Articles, reviews and information
Conscious Capitalism: Creating a New Paradigm for Business Whole Planet Foundation, John Mackey
Companies that Practice “Conscious Capitalism” Perform 10x Better Harvard Business Review, Tony Schwartz (4/4/13)
4 Ways to Become a (More) Conscious Capitalist Inc., Francesca Louise Fenzi (8/4/13)
The New Management Paradigm & John Mackey’s Whole Foods Forbes, Steve Denning (5/1/13)
Book Review: ‘Conscious Capitalism’ Washington Times, Anthony j. Sadar (20/3/13)
Book Review: Whole Foods Co-CEO John Mackey’s Conscious Capitalism Huffington Post, Christine Bader (28/1/13)
Chicken Soup for a Davos Soul Wall Street Journal, Alan Murray (16/1/13)
Conscious business Wikipedia

Questions

  1. What are the features of conscious capitalism?
  2. Do firms “get the shareholders they deserve”?
  3. How might firms that are not pursuing conscious capitalism be persuaded to become more conscious and more caring?
  4. How does conscious capitalism differ from corporate social responsibility?
  5. What would you understand by “conscious consumers”? How might their behaviour differ from other consumers?
  6. Why might firms engaging in conscious capitalism become more profitable than firms that have a simple aim of profit maximisation?
  7. What reforms, both internal within a firm and in the legal environment, does John Mackey advocate? Do you agree with his suggestions? What else do you suggest?
Share in top social networks!

A new Penguin House

Two of the biggest publishing companies, Pearson of the UK and Bertelsmann of Germany are to form a joint venture by merging their Penguin and Random House imprints. Bertelsmann will have a majority stake in the venture of 53% and Pearson will have 47%.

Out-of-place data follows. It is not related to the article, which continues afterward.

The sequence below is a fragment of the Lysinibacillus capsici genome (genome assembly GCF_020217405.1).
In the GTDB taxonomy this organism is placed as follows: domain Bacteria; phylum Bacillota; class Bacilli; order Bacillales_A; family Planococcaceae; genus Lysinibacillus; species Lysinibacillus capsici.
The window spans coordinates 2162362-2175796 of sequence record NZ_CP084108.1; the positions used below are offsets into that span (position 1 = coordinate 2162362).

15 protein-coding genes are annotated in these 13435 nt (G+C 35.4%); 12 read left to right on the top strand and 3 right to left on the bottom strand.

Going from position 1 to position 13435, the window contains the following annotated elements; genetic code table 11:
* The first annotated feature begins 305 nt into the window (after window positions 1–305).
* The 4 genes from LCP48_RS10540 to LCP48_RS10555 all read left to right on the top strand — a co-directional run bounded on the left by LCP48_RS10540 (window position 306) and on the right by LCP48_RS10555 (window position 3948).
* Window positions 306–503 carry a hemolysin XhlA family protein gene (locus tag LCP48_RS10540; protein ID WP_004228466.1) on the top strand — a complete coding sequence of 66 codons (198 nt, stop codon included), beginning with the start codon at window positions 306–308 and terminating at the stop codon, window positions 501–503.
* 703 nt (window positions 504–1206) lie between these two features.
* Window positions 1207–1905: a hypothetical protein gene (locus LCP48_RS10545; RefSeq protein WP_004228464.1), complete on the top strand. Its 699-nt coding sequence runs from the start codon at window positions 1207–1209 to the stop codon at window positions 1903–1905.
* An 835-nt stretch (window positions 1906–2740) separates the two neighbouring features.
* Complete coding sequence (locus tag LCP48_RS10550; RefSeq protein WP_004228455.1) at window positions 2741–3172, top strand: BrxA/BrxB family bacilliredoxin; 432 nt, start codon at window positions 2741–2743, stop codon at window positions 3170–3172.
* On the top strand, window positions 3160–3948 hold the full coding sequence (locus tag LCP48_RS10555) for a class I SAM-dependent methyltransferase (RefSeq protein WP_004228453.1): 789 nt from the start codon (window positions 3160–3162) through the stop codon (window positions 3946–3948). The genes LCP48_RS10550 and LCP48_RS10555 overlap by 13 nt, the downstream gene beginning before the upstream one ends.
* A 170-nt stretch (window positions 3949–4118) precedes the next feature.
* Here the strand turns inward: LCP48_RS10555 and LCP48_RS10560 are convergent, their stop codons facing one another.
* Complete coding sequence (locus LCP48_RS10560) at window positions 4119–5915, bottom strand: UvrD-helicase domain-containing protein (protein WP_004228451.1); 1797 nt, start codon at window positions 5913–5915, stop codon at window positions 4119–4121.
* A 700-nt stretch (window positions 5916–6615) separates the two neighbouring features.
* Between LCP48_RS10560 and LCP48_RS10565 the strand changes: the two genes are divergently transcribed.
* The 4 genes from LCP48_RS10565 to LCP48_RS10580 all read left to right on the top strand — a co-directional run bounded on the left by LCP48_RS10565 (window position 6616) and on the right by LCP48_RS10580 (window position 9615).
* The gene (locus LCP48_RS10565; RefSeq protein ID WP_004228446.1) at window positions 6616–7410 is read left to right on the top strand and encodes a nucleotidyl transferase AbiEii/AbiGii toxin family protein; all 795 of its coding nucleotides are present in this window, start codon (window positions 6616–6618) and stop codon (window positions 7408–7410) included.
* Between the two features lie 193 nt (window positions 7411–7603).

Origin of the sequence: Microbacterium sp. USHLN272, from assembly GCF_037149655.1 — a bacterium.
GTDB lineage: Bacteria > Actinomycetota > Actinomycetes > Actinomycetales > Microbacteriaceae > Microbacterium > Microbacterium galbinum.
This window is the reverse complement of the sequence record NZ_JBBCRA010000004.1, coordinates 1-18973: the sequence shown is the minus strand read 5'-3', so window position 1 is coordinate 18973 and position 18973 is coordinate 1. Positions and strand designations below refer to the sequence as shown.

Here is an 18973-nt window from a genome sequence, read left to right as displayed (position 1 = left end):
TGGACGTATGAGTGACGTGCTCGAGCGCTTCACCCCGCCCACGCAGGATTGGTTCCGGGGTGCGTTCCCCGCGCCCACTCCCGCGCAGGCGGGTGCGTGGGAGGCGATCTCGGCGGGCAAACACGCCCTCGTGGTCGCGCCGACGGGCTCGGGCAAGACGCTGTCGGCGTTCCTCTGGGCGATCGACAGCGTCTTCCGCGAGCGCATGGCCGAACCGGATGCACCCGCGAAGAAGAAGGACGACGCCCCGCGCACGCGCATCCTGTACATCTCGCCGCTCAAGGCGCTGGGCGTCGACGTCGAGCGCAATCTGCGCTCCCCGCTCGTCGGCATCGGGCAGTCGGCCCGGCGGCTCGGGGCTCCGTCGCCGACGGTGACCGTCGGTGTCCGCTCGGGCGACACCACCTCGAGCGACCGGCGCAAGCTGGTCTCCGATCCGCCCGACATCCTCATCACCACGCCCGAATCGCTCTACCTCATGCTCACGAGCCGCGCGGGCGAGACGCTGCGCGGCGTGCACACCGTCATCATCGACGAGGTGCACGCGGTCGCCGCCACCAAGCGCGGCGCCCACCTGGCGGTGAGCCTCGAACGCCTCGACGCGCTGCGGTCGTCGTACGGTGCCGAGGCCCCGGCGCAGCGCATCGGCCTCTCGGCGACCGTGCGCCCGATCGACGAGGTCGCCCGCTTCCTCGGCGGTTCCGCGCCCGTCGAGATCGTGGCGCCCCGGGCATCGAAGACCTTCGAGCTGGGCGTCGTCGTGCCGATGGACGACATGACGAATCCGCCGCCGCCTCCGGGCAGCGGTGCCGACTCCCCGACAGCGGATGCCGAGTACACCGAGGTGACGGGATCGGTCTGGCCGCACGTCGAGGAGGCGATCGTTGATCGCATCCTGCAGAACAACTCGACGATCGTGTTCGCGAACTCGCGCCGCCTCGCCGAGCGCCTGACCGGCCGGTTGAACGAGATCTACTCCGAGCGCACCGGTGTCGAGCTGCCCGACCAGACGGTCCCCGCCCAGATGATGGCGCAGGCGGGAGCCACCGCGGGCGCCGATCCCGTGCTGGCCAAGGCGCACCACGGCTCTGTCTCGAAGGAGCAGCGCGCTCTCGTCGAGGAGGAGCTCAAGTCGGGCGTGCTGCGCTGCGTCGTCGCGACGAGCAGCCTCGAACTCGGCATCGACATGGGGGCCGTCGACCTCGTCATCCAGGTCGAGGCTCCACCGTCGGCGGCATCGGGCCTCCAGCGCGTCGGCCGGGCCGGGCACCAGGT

The Penguin imprint, with a turnover of just over £1bn, has an 11% share of the English language book publishing market. Random House has a 15% share, with turnover of around £1.5bn. The new ‘Penguin Random House’, as it will be called, will have nearly 26% of the market, which should give it considerable market power to combat various threats in the book publishing market.

One threat is from online retailers, such as Amazon, Apple and Google, which use their countervailing power to drive down the prices they pay to publishers. Another threat is from the rise of electronic versions of books. Although e-books save on printing costs, competition is driving down prices, including the prices of paper books, which may make publishers more reluctant to publish new titles in paper form.

There has been a mixed reception from authors: some are worried that an effective reduction in the number of major publishers from six to five will make it harder to get books published and may squeeze royalty rates; others feel that an increased market power of publishers to take on the online retailers will help to protect the interests of authors

The following videos and articles look at the nature of this joint venture and its implications for costs, revenues and publishing more generally.

Videos and webcasts
Penguin and Random House merge to take on digital giants Channel 4 News, Matthew Cain (29/10/12)
Penguin and Random House confident merger will be approved BBC News, Will Gompertz (29/10/12)
Penguin Books and Random House to merge BBC News, Matt Cowan (29/10/12)

Articles
Random House and Penguin merge to take on Amazon, Apple Reuters, Kate Holton (29/10/12)
Pearson’s Penguin joins Random House Independent, Amy Thomson and Joseph de Weck (29/10/12)